July 21, 2024


Automotive to Us

Girl Gone Mild: Stephanie rides an e-bike in Manitou | Lifestyle

I’m not an outdoorsy person, but I’ve periodically played one in the pages of The Gazette. In the name of journalism, and because, well, Colorado.

For my (very) occasional column Girl Gone Wild, I’ve joined skilled guides who have taken me rock climbing, fly- and ice-fishing, camping, caving and dog-sledding. I even hit the road with asses and athletes for a 7-mile foot-race-with-burro in Victor.

That was all before my hip started “acting up,” as they say. A surprise for a woman in her 40s, with no injuries or genetic harbingers and an exercise routine that’s gentle on the joints, to say the least. (If stuff’s wearing out, it’s from boredom.)

Regardless, my goin’ wild days were on hold pending the intervention of medical science.

All of this I laid out for Greg Cobble, of E-bike Tours & Rentals of Manitou Springs, when we talked on the phone.

“I had hip surgery, too, and knee surgery, shoulder surgery,” said Cobble, explaining that a majority of his customers are over 60 and find their way to the pedal-assist market because of physical issues that make riding a traditional bike …

“Even less fun than it was before?” I suggested, helpfully.

Cobble doesn’t share my functioning cyclophobia, but he gets it. A former devotee of “regular” bikes, he also doesn’t soft-pedal the impact of his e-piphany.

“The e-bike just makes everything easier. Honestly, the biggest difference is now you look forward to getting on your bike,” he said.

To truly understand the appeal, though, Cobble said one first must saddle up.

He offered to take me out for a demo ride through Garden of the Gods, and I accepted.

What better way to launch Girl Gone Mild, my new (very) occasional column for The Gazette?

“You’re going to love this,” Cobble promised. “You’ll never look at a bike the same.”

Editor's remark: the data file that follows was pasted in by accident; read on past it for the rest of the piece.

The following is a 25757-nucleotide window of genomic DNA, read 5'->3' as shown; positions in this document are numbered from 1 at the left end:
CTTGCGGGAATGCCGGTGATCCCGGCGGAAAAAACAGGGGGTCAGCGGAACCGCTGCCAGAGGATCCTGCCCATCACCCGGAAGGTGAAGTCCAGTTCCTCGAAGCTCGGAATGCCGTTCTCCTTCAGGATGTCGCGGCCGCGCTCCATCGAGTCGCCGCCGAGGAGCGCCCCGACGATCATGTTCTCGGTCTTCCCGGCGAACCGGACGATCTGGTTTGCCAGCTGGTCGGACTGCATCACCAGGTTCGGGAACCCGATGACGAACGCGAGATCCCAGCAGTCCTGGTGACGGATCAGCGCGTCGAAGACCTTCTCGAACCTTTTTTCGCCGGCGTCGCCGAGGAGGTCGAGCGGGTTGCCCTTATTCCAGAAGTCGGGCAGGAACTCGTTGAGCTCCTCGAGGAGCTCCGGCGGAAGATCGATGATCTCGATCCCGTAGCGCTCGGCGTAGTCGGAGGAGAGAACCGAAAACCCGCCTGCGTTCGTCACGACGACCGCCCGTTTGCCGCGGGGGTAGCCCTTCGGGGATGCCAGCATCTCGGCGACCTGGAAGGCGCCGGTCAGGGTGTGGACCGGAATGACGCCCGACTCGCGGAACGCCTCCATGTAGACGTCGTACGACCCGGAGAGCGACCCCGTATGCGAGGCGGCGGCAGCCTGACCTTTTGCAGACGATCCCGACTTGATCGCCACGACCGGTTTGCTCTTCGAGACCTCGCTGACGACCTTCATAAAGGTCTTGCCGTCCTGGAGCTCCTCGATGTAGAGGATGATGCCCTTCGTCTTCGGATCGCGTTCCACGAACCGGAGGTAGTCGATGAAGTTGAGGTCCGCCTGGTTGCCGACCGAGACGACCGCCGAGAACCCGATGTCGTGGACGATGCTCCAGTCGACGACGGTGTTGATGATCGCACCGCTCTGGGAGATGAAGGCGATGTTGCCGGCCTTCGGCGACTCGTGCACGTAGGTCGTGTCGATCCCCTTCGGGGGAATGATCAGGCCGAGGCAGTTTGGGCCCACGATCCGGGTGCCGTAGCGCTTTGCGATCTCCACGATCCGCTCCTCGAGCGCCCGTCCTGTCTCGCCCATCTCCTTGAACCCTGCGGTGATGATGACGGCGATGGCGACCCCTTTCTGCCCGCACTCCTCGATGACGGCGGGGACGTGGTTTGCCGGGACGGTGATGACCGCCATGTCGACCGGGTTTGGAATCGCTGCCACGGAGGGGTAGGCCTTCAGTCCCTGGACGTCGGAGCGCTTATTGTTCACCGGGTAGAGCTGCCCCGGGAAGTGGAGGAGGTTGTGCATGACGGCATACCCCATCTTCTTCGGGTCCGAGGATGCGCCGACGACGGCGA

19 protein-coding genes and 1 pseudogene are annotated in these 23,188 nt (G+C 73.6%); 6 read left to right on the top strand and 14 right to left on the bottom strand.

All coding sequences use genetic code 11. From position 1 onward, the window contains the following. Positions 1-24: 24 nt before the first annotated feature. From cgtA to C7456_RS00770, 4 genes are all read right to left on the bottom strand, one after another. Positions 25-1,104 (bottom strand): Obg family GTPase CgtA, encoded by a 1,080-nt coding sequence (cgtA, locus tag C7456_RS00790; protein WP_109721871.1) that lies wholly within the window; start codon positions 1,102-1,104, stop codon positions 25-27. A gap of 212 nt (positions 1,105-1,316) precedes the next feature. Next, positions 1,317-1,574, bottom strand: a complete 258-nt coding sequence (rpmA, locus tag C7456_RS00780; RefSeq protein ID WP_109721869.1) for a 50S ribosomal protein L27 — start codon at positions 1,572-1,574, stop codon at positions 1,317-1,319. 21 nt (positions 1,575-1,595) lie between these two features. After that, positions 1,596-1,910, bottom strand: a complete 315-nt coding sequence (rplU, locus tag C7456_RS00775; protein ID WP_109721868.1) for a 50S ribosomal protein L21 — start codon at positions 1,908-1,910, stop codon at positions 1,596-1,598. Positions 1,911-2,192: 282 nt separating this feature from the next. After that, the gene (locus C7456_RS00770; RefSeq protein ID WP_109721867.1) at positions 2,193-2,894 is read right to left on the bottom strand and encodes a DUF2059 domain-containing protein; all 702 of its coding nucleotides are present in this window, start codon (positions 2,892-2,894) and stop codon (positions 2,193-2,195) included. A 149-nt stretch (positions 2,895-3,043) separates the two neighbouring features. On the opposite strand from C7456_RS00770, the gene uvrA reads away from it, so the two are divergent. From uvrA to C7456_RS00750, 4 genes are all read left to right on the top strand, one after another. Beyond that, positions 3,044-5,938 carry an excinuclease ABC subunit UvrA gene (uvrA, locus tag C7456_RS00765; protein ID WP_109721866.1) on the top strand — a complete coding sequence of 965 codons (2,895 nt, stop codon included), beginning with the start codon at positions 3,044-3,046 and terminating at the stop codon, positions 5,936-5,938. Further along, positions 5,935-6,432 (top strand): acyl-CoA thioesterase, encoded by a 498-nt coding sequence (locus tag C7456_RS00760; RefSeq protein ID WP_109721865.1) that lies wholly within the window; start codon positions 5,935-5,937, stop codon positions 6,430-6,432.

Before we get to the action, though, let’s pause a minute and talk bikes.

When I left West Virginia for college, I took my bike. I’m not sure why, other than I liked the idea of being the kind of person who rides around campus on a bike, with a basket, with cool stuff in the basket like flowers and paint brushes.

I rode it at UNC Chapel Hill exactly once. It spent the rest of my freshman year chained to the rack in front of the dorm, a rusting shame-machine of wasted potential. (You try riding a one-speed up a hill, in August, in North Carolina. Then we’ll talk.)

Nowadays bikes make me anxious for different reasons, even when they don’t have a personal spoke to pick. Especially now that I live in Colorado Springs, a city rife with cyclists and drivers who, when they’re not being oblivious, can often be less than generous about sharing the road. And especially now that one of my built-in personal pedalers is on the fritz.

Cobble misreads the cause of my trepidation, and the blanched look on my face, as we prepare to head out from his shop the following week on a pair of Denver-built FattE-Bikes.

“You’ll be fine. You’ve ridden a regular bike before and it’s just like that. All you really have to do is be able to balance,” he assures me.

I tell him it’s not me I’m worried about.

But that’s not entirely true.

For years after they first began widely appearing on the market in the early 1990s, it wasn’t only drivers of cars and motorcycles throwing shade at riders of electric bikes. Traditional bike-riders were “disgruntled” about the idea of sharing lanes, and a meta-cyclesphere, with their hybrid counterparts.

Cobble says attitudes have since come around.

“There are some purists that may grumble when you pass them on the road, but I think that people are more receptive and accepting of them now,” he said.

As opposing forces mount in the fight to save the environment, activists and appreciators of al fresco life are more reluctant to snub a potential ally. When gas prices soar, e-bikes also provide an affordable option for short-term commuters.